Winds of Change : East Asia's Sustainable Energy Future
AbstractThis report demonstrates that a "climate-smart" energy strategy is possible for countries in the East Asia region, with support from the international community. In the past three decades, the East Asia region has experienced the fastest economic growth in the world, accompanied by rapid urbanization. As a consequence, energy consumption has more than tripled and is expected to further double over the next two decades. This remarkable growth and rapid urbanization have led to twin energy challenges in the region: improving environmental sustainability and enhancing energy security. The region has many of the world's most polluted cities, resulting from fossil fuel combustion. The region also contains some of the largest greenhouse gas emitters in the world, although their per capita and historical emissions are much below the levels of industrialized countries. Concerns with energy security have grown because of increased risks of price volatility and possible disruptions in supplies for oil and gas. To move the region to a sustainable energy path, the commitment of the respective governments and communities is essential. The governments will need energy-pricing reforms that no longer encourage the use of fossil fuels, and put in place regulations and incentives that improve energy efficiency and support low-carbon technologies. The governments also will need to ramp up research and development for new technologies to leapfrog to the clean energy revolution. The countries cannot move to a sustainable energy path alone. They will need the support of the international community. Substantial concessional financing is essential to motivate energy efficiency and low-carbon technology investments. Transfer of low-carbon technologies and institutional strengthening also will be needed.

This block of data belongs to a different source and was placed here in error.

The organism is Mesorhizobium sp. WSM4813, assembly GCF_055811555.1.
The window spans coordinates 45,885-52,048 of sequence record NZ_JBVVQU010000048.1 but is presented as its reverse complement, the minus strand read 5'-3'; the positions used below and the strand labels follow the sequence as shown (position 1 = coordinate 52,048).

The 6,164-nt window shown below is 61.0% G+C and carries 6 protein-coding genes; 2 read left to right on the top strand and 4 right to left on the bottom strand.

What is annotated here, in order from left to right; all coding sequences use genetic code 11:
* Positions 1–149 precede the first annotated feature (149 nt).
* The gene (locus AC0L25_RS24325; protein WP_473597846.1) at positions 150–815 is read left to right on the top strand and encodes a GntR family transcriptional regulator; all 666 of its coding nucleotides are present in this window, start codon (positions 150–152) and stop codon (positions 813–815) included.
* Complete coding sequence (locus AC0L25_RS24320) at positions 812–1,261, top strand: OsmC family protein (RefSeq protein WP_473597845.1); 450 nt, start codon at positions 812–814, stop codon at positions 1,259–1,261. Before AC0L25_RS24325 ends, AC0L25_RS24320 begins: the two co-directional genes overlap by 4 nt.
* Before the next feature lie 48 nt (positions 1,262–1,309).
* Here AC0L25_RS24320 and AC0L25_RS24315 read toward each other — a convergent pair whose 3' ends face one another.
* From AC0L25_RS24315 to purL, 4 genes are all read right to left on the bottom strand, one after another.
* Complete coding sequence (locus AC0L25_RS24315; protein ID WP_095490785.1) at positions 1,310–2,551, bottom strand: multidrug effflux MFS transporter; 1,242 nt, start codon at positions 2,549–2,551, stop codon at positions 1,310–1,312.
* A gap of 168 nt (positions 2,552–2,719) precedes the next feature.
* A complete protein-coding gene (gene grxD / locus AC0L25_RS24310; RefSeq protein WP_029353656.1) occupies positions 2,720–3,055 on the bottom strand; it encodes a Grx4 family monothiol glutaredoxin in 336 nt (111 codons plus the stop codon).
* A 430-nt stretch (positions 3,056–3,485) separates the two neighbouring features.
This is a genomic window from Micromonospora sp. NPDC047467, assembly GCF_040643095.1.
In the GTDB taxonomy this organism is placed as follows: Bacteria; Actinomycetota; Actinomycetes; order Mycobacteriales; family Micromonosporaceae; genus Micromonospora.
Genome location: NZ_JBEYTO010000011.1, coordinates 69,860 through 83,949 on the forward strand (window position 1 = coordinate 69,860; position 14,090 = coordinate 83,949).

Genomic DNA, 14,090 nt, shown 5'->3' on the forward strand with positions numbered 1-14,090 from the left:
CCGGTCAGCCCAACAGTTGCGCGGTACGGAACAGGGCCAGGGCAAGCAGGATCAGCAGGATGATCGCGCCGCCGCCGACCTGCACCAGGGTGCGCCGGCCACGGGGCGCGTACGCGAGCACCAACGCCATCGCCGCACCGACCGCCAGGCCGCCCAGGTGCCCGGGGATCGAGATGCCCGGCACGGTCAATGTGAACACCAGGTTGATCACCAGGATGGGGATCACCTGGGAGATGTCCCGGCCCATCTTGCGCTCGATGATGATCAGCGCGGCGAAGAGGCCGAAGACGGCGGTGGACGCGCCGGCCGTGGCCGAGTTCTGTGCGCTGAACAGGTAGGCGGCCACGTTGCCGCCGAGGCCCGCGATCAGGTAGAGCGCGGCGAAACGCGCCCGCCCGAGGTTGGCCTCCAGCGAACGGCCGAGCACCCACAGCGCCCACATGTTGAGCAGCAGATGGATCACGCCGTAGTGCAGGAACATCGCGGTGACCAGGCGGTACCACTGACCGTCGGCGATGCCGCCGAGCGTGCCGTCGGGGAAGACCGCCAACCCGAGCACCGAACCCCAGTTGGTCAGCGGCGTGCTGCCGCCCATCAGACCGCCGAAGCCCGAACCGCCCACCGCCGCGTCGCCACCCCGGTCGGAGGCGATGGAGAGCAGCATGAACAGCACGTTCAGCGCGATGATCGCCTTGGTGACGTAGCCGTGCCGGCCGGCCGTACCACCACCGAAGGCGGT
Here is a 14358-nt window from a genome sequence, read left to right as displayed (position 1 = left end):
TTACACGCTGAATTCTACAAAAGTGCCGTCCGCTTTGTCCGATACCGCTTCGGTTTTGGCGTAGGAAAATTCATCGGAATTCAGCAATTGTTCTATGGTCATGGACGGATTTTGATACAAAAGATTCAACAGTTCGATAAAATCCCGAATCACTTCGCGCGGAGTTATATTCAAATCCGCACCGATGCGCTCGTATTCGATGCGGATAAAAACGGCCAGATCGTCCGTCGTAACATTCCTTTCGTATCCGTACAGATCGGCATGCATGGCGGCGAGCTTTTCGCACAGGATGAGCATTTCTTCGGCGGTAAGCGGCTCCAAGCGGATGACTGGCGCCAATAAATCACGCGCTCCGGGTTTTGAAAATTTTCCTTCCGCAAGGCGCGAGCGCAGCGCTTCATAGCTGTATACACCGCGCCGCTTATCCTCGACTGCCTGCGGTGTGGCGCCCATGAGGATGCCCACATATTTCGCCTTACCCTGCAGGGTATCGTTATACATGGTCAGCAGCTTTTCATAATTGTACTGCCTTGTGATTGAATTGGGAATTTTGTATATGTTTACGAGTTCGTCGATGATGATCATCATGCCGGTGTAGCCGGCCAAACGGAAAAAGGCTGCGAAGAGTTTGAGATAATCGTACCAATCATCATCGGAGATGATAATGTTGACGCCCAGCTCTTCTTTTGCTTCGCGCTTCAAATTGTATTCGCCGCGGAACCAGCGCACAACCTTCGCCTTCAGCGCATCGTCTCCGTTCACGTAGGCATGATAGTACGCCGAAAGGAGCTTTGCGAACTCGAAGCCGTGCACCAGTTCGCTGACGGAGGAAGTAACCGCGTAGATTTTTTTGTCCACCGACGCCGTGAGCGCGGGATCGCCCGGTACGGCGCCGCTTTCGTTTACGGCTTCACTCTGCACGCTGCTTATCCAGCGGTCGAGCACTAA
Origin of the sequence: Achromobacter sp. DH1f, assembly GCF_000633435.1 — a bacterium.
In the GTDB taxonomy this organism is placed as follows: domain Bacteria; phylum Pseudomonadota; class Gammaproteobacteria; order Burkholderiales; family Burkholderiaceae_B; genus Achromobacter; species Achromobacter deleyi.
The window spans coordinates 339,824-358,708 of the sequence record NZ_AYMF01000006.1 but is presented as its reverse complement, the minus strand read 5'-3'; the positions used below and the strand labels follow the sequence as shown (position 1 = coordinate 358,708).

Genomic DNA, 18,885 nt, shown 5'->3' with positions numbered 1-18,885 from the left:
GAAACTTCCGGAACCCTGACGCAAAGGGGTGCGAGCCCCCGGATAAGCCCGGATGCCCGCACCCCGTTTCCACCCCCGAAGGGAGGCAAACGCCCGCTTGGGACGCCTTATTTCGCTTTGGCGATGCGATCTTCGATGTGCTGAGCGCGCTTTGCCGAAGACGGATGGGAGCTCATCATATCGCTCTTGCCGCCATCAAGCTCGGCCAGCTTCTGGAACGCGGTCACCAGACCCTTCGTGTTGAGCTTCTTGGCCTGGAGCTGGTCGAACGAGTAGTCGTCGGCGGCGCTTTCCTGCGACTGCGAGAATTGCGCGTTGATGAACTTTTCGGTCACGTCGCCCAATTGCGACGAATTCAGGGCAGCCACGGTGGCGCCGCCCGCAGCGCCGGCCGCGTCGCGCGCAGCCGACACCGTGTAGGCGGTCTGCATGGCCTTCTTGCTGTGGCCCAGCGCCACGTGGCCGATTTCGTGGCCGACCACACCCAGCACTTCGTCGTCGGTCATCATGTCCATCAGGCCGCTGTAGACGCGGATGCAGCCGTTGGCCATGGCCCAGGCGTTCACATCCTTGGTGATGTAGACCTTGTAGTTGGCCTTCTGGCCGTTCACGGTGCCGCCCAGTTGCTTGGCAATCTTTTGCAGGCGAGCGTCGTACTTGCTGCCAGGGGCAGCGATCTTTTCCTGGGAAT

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Bibliographic InfoThis book is provided by The World Bank in its series World Bank Publications with number 2483 and published in 2010.
Environment - Climate Change Mitigation and Green House Gases Energy - Energy and Environment Macroeconomics and Economic Growth - Climate Change Economics Energy - Energy Production and Transportation Environment - Environment and Energy Efficiency;
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